Looking at the first general elections in 1951-52, it is clear that India was still in a period of transition during this contest. In these elections, some princely states and centrally administered territories held elections separately before being amalgamated into the rest of India by the reorganization of states in 1956.

Looking at the history of these elections in the princely state of Hyderabad, we can begin to grasp what an enormous administrative task it was to hold elections on the basis of universal adult franchise so quickly after Independence, Partition and the integration of the princely states into the Indian Union.

Moreover, the main features of what later came to be seen as the Nehruvian consensus of the first decades after Independence had yet to been firmly established—after the success of the national movement, the boundaries of legitimate opposition politics were still being laid; the substance of Indian socialism was uncertain as, for example, land reforms were still being debated; and the place of regional, religious and linguistic identities within a larger Indian national identity was anything but settled.

In addition, we can see some incipient concerns about how those in government positions can use their position to the advantage of their party during elections, and about the ways in which campaigning can rouse passions that could undermine India’s democracy.

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A Society in Turmoil
In the years before the general election, Hyderabad State had experienced upheavals that were, arguably, unprecedented in its history.

As a princely state, Hyderabad had not been covered by the terms of the deal to partition British India, and the Nizam of Hyderabad, Bahadur Osman Ali Khan, like other princes, had been given the choice of whether to join India or Pakistan. The nizam, however, refused to decide, and his ministers spent the first year after August 1947 in increasingly frustrating negotiations with the Government of India, which insisted on nothing less than Hyderabad’s full accession to the Indian Union.

During this period, Hyderabad’s internal situation collapsed. The state was already coping with a communist insurgency in its Telangana region, but when the nizam failed to accede to India, Hyderabad’s different political parties, including the Hyderabad State Congress, the communist Andhra Mahasabha and the Majlis-e-Ittehadul Muslimeen and its Razakar volunteer force, fell upon each other as they tried to persuade the nizam and one another to either join or remain out of the Indian Union.

Hyderabad’s internal political fissures did not precisely match the religious divisions that had dominated British India during Partition, but the structure of rule in the state, where a government with a predominantly Muslim character appeared to be in conflict with a population the majority of which was Hindu, made it seem as if Hyderabad was deteriorating into communal war.

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Concerned both about the communist movement and the potential spread of communal violence, the Government of India decided to send troops into the state in September 1948, arguing that the move was necessary to restore order. The ‘Police Action’, as the invasion was known, ultimately secured the accession of the state to the Indian Union.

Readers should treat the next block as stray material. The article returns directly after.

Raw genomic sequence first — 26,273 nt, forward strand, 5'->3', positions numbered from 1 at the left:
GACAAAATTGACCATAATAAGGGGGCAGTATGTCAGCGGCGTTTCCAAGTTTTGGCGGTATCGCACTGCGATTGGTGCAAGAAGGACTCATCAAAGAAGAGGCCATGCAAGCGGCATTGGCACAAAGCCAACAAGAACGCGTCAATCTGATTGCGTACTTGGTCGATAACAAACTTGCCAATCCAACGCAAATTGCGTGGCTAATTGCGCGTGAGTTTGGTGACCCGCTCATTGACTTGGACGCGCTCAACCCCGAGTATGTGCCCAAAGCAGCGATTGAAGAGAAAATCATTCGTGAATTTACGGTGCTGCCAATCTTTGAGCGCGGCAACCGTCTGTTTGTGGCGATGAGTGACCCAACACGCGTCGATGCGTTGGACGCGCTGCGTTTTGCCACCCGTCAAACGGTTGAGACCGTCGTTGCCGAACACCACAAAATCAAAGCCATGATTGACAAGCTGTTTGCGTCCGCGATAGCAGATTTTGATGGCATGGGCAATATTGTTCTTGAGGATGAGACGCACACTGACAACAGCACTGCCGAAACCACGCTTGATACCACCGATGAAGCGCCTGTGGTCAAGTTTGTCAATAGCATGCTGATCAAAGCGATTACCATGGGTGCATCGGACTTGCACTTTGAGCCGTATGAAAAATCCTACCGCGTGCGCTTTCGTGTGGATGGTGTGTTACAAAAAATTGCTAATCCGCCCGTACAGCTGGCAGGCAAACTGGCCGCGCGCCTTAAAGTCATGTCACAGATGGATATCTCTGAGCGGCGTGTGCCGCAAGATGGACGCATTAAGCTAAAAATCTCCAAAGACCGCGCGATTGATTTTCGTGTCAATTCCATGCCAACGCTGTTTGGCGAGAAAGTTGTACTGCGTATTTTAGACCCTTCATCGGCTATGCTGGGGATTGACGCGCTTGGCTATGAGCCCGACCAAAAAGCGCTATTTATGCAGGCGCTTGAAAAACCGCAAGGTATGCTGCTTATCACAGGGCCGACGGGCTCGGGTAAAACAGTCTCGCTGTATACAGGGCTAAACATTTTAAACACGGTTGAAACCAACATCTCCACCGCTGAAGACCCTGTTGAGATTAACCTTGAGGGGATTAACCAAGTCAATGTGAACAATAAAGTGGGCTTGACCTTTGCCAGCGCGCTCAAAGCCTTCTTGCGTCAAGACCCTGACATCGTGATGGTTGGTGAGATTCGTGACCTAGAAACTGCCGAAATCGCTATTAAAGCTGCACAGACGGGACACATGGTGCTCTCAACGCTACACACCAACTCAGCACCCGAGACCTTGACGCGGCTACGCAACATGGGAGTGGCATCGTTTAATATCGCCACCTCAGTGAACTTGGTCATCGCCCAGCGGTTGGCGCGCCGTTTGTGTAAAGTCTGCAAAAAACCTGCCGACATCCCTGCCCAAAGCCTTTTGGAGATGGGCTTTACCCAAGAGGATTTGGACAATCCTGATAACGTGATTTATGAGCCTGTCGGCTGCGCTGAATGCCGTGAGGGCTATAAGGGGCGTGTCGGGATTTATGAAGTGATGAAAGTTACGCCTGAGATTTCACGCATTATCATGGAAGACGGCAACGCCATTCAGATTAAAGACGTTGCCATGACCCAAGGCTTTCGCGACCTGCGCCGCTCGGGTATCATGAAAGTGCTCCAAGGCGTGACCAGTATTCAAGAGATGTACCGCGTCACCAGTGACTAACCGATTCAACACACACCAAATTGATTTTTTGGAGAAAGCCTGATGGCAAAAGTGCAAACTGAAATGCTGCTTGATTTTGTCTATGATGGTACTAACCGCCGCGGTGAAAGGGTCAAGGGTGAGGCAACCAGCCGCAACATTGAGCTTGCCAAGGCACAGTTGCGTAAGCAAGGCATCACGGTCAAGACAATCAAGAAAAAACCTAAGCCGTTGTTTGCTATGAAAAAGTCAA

From September 1948 until the first general election, Hyderabad was governed by unelected officials. In the first year after the Police Action, the state was ruled by a military governor, Major General J.N. Chaudhuri. When Chaudhuri departed in late 1949, M.K. Vellodi replaced him as the head of the new civilian government in Hyderabad and became the state’s unelected chief minister.

Vellodi brought a small number of ‘popular representatives’ into his cabinet in June 1950, but these men, from the Hyderabad State Congress party, were not elected. Initial plans for a Constituent Assembly that would decide the fate of the state were delayed and eventually shelved in favour of simply participating in the general election.

Thus, although there were elections to some municipalities in the early months of 1951, the first general election really did mark a transition to democratic rule in Hyderabad State. Preparations for an election in Hyderabad State began as early as 1949, because an election had initially been planned for representatives to be sent to the Constituent Assembly.

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With the state’s seventeen million residents spread across 82,000 square miles, much of which was not served by transport links, the task of enumerating voters was ‘colossal’. The Government of Hyderabad not only called upon its 60,000 village officers to assist, but also employed 450 election inspectors, 500 lascars, 142 assistant tehsildars and 174 clerks to help in compiling the electoral rolls. Village officers were paid according to the number of names they enrolled, with, for example, patwaris paid Rs 4 for the first 200 names, and another rupee for every additional 100 names they enrolled.

Enrolling Voters
The task of enrolling voters was not easy in a state where taluq and district boundaries were not known with precision. Indeed, official records had been kept in such a haphazard manner that, ‘there were “ghost” villages on some records and there were actual villages unmentioned in records’.

In Hyderabad city, an outbreak of plague meant that 10,000 houses had to be enumerated separately. Because five languages were spoken in the state, electoral rolls were prepared in Telugu, Marathi, Urdu, English and Kannada, using forty-seven local presses and eighty-three presses in surrounding states. #KhabarLive